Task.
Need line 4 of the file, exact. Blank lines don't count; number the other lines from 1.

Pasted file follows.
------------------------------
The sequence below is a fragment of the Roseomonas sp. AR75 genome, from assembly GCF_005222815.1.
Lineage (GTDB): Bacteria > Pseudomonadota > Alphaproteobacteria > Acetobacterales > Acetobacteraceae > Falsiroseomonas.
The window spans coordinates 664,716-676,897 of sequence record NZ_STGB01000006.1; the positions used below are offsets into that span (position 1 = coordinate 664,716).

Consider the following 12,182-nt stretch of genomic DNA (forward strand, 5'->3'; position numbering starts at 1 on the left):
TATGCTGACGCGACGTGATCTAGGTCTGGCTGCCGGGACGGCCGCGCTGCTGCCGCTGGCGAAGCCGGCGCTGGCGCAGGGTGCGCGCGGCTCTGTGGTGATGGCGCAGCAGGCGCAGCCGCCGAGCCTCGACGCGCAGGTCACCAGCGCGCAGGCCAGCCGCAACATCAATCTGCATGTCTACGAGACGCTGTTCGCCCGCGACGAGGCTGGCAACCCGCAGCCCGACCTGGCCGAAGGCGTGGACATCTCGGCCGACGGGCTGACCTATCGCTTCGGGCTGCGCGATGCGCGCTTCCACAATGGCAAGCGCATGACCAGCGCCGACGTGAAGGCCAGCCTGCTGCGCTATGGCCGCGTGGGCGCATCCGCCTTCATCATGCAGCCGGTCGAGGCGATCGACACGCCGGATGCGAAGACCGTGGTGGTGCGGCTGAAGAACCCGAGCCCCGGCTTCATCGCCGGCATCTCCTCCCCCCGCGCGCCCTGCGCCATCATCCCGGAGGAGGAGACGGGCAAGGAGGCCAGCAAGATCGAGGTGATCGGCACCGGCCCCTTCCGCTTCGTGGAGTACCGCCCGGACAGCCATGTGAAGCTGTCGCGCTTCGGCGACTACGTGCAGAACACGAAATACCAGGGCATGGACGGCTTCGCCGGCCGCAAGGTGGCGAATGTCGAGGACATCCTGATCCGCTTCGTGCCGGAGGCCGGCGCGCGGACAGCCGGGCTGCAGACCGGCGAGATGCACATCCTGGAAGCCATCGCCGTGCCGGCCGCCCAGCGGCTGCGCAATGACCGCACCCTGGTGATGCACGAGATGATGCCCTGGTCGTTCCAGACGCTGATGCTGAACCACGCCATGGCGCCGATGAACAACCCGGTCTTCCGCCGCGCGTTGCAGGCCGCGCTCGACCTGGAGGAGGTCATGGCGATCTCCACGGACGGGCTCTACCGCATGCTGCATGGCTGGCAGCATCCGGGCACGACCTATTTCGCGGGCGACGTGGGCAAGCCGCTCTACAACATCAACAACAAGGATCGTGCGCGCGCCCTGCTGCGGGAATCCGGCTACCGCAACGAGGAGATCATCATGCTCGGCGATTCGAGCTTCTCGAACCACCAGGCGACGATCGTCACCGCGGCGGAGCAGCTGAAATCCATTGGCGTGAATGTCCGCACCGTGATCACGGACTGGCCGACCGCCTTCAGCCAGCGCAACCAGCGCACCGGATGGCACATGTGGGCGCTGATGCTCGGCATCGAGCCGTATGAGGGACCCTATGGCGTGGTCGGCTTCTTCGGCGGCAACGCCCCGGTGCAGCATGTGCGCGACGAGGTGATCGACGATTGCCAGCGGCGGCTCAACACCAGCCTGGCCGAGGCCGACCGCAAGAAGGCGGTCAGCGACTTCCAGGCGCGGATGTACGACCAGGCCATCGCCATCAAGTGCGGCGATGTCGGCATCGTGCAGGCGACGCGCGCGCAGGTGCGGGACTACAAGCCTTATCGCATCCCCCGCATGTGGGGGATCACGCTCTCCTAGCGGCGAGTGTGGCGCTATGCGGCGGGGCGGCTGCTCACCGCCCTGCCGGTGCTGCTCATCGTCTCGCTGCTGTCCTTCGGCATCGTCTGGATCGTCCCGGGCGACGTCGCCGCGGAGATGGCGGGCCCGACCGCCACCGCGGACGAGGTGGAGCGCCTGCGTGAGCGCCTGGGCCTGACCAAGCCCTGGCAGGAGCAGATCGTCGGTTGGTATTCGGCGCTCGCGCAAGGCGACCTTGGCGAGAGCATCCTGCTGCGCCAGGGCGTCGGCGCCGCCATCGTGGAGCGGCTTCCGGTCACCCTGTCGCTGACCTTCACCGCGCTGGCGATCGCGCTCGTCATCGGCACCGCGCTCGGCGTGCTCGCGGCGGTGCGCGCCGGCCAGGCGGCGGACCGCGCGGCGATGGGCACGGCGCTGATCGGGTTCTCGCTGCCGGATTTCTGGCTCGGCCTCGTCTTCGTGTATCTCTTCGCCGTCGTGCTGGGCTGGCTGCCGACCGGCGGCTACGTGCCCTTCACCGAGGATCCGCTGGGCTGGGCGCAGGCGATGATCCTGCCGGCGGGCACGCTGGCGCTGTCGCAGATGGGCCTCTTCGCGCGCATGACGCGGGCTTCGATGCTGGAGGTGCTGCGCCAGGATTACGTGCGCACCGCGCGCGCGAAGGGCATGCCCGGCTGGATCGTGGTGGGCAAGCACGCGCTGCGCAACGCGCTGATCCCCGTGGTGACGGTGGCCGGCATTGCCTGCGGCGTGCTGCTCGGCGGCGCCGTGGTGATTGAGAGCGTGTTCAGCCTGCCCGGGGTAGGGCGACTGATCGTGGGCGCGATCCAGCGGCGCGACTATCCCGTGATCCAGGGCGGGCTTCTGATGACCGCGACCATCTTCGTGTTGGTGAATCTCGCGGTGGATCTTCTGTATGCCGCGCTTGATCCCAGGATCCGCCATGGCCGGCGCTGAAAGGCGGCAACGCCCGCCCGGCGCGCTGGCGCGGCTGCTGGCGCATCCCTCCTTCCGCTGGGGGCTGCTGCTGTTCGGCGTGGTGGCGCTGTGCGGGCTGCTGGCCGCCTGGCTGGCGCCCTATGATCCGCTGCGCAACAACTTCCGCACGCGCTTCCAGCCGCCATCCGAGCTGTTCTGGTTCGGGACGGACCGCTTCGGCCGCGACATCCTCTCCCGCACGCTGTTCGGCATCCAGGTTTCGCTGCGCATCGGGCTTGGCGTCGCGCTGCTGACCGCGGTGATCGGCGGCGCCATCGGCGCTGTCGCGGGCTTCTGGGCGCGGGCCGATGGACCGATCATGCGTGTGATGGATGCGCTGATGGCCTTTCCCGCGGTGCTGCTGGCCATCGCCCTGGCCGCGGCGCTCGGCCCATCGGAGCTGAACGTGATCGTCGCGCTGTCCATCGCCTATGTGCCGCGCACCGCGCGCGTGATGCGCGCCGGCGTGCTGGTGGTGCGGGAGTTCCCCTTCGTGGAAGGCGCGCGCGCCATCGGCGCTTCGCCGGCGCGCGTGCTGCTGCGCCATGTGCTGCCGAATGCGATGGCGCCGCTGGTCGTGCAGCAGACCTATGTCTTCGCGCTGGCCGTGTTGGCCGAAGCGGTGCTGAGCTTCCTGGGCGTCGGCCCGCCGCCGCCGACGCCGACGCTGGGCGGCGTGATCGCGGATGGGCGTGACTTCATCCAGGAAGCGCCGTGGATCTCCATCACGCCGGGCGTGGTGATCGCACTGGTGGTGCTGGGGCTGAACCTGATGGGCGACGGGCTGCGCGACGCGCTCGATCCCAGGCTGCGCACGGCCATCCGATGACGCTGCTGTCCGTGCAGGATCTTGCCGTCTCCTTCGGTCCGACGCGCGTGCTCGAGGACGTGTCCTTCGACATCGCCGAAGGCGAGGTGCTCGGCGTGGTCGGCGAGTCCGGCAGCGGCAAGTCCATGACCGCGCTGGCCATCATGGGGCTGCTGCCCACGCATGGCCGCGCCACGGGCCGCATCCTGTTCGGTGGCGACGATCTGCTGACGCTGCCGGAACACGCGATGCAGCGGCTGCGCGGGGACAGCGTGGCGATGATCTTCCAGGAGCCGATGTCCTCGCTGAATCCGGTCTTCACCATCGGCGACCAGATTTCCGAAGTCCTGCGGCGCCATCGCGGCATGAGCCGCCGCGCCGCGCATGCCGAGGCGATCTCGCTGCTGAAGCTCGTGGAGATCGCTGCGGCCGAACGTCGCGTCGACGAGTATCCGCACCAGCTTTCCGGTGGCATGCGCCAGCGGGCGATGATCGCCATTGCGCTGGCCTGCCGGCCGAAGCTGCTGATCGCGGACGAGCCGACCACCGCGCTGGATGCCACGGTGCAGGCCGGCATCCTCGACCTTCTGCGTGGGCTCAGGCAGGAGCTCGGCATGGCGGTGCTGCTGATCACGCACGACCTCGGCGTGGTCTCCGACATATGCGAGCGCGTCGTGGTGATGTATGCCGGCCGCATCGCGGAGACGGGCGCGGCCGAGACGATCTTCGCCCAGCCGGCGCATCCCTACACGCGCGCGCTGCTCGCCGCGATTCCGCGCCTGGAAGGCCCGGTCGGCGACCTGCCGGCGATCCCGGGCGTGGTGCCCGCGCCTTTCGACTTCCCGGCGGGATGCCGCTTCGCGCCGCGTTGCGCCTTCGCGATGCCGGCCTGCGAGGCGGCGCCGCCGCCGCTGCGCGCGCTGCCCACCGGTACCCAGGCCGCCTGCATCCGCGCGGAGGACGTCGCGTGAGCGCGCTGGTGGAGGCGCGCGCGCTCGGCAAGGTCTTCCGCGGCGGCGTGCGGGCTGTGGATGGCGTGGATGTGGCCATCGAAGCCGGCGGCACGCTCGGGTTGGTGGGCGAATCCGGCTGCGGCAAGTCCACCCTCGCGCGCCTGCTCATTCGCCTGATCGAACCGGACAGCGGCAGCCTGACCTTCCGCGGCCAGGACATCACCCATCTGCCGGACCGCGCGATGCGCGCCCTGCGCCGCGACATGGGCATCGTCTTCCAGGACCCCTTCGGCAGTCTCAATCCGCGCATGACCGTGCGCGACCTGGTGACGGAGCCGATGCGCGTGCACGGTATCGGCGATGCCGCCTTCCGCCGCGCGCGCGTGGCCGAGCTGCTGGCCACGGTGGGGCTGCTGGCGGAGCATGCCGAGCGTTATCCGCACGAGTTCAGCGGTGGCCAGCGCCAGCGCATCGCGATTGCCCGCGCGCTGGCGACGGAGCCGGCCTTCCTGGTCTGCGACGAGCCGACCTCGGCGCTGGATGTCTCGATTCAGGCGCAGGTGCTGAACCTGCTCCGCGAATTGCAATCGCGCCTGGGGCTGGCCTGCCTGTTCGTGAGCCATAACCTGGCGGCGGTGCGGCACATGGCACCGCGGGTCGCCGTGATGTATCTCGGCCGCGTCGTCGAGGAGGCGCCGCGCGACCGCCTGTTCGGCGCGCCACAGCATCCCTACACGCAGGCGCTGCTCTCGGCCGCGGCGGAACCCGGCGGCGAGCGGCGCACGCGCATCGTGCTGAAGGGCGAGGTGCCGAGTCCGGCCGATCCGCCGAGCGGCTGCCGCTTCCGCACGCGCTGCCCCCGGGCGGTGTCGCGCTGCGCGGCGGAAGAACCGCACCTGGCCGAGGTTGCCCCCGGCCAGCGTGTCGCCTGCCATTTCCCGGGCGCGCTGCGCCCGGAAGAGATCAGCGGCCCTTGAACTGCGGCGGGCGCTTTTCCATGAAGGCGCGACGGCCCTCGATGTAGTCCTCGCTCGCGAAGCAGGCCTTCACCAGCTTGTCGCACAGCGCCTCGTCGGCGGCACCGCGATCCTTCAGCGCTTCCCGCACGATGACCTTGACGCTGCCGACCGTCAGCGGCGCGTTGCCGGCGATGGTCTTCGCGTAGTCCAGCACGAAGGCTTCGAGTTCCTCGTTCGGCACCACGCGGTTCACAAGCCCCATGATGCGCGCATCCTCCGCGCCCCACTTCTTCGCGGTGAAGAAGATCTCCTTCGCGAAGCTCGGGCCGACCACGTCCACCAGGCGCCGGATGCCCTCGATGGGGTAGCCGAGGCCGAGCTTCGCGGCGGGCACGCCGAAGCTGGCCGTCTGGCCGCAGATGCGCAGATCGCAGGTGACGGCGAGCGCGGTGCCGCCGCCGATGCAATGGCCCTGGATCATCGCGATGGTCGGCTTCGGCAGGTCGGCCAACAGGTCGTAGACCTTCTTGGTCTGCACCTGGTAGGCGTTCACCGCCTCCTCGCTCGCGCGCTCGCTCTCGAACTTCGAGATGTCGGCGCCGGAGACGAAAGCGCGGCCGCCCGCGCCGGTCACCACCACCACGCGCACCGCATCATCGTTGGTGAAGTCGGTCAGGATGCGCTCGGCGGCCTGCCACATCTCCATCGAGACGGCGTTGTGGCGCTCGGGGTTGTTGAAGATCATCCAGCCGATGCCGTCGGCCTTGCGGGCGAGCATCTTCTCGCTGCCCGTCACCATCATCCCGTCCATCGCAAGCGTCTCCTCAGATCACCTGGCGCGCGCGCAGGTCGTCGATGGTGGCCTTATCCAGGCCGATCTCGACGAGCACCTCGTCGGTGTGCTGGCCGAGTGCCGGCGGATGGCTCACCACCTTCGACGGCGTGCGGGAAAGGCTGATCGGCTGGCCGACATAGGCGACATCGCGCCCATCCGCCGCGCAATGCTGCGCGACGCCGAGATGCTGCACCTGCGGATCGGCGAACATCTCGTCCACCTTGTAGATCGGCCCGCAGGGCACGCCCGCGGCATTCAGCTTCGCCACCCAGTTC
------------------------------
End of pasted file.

Consider the following 12,182-nt stretch of genomic DNA (forward strand, 5'->3'; position numbering starts at 1 on the left):